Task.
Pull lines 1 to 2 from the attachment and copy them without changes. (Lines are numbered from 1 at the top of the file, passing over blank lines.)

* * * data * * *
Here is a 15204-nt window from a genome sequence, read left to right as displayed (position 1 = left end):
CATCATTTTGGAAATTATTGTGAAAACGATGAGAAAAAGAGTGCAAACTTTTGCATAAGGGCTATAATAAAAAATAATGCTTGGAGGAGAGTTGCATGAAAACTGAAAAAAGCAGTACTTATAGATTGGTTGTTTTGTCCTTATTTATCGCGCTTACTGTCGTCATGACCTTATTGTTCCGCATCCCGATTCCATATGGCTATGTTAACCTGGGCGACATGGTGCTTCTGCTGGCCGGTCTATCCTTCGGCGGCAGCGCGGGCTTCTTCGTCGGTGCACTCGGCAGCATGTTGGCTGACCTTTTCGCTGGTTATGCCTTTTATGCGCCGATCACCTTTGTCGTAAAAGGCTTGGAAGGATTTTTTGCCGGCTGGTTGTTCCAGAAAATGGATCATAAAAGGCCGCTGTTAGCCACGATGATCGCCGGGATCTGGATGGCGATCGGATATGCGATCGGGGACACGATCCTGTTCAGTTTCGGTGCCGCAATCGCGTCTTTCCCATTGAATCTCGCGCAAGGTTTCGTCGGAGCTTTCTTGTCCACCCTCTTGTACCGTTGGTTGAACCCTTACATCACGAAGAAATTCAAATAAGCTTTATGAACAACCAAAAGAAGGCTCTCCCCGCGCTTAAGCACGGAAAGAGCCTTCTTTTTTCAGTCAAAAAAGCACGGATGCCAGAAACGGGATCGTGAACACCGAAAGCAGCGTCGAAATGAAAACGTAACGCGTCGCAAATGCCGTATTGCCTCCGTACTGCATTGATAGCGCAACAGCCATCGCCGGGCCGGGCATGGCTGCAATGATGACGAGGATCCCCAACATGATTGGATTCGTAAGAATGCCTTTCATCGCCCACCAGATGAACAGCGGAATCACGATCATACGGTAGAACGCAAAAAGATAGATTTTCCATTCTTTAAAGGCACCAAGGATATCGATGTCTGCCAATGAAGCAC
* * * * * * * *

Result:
Here is a 15204-nt window from a genome sequence, read left to right as displayed (position 1 = left end):
CATCATTTTGGAAATTATTGTGAAAACGATGAGAAAAAGAGTGCAAACTTTTGCATAAGGGCTATAATAAAAAATAATGCTTGGAGGAGAGTTGCATGAAAACTGAAAAAAGCAGTACTTATAGATTGGTTGTTTTGTCCTTATTTATCGCGCTTACTGTCGTCATGACCTTATTGTTCCGCATCCCGATTCCATATGGCTATGTTAACCTGGGCGACATGGTGCTTCTGCTGGCCGGTCTATCCTTCGGCGGCAGCGCGGGCTTCTTCGTCGGTGCACTCGGCAGCATGTTGGCTGACCTTTTCGCTGGTTATGCCTTTTATGCGCCGATCACCTTTGTCGTAAAAGGCTTGGAAGGATTTTTTGCCGGCTGGTTGTTCCAGAAAATGGATCATAAAAGGCCGCTGTTAGCCACGATGATCGCCGGGATCTGGATGGCGATCGGATATGCGATCGGGGACACGATCCTGTTCAGTTTCGGTGCCGCAATCGCGTCTTTCCCATTGAATCTCGCGCAAGGTTTCGTCGGAGCTTTCTTGTCCACCCTCTTGTACCGTTGGTTGAACCCTTACATCACGAAGAAATTCAAATAAGCTTTATGAACAACCAAAAGAAGGCTCTCCCCGCGCTTAAGCACGGAAAGAGCCTTCTTTTTTCAGTCAAAAAAGCACGGATGCCAGAAACGGGATCGTGAACACCGAAAGCAGCGTCGAAATGAAAACGTAACGCGTCGCAAATGCCGTATTGCCTCCGTACTGCATTGATAGCGCAACAGCCATCGCCGGGCCGGGCATGGCTGCAATGATGACGAGGATCCCCAACATGATTGGATTCGTAAGAATGCCTTTCATCGCCCACCAGATGAACAGCGGAATCACGATCATACGGTAGAACGCAAAAAGATAGATTTTCCATTCTTTAAAGGCACCAAGGATATCGATGTCTGCCAATGAAGCAC